Tomorrow is the one year anniversary of mum’s death. Unsurprisingly it’s been on my mind the last few days. The other night I went back and read this blog leading up to and out of this event. It felt so fresh and vivid. I remembered all, remembered the strange state I existed in for a few days, the extremes of emotion, the melancholy contemplation. It was a horrible time.
A year on I’m past the casual absence of mum. I no longer pick up the phone to call her, or think ‘I must tell mum that’. Occasionally things crop up and I wish I could pose a question to her. There are pangs of regret sometimes that I didn’t ask some questions I’ll never have answers to. I know she’s dead and gone though, I have absorbed that truth into my daily routine. I still miss her though when I think of her.
In the last few weeks there have been a couple of things that brought home to me the difference in a world where she no longer exists. It was my birthday early in the month and for mum this was always an excuse to put on a show. If we did not go out for lunch or dinner then she would cook something at home for us. Gifts were presented with great fanfare, and I think mum was always more excited by it than I was. It was infectious nonetheless. There was none of that this year.
I had a couple of drinks with friends spread over the weekend. I had a birthday lunch with my sister and her kids the following weekend. That was pretty well it. Now I’m not one for extravagant displays on my birthday. I guess I’m more inclined to the cool end of things. I sort of missed it though because it brought home to me the great loss mum has been. It was so low-key that it was not until a week later that I had only received my present this year – a bottle of beer Cheeseboy brought with him to share with me on the occasion. Another gift I later bought on behalf of my sister. That was it. A far cry.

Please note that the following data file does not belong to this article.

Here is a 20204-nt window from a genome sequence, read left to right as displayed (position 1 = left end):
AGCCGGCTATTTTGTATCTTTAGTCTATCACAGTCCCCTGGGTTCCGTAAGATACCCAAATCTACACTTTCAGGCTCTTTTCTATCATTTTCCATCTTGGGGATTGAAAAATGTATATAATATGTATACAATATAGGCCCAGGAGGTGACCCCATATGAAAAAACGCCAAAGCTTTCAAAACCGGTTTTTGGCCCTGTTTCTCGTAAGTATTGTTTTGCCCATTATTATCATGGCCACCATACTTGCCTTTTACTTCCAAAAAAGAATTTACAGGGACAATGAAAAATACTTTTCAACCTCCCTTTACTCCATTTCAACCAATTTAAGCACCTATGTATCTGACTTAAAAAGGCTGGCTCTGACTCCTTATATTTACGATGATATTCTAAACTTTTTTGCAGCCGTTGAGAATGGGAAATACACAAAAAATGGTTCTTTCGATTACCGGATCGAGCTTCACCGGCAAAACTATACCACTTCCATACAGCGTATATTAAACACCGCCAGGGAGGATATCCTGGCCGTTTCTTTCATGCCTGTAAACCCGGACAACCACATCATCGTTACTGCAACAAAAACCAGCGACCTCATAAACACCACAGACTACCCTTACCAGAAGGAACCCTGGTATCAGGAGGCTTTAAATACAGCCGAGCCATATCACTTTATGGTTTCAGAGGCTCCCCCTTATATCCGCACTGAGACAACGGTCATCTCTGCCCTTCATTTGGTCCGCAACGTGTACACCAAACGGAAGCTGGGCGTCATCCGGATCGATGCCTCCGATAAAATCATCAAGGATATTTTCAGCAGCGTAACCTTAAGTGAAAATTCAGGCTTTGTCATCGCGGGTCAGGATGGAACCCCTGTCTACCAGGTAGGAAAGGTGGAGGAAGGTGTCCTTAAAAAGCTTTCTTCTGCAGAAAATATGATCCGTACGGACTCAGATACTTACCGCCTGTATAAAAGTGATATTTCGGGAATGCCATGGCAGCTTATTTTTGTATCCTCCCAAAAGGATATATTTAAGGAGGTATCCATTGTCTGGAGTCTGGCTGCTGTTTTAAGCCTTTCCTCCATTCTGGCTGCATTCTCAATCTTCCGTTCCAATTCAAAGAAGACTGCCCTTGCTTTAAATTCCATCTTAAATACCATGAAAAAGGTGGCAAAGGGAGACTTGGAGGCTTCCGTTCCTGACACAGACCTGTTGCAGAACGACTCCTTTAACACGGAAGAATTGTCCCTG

Then I had my operation. As it has turned out it has been much more intrusive than I ever expected. Up to a couple of days ago I was really struggling (the miracle of anti-inflammatories – Prednisolone – has worked wonders since). Now I had the Cheeses offer to help me out through this, but the only real problem I had was getting my trousers on. The offer was much appreciated all the same. I like to be self-sufficient, and will always try to get by before requesting help. Still, I couldn’t help but think of mum. She’d have been all over this. She wouldn’t have nursed me – that isn’t her style – but she’d have been in constant contact, she’d have come by bearing pastries or something, she would be just ‘there’, as good mums are.
We don’t always see that until we miss it. So, a year on, it’s probably worth repeating, thanks mum, for everything, and I love you.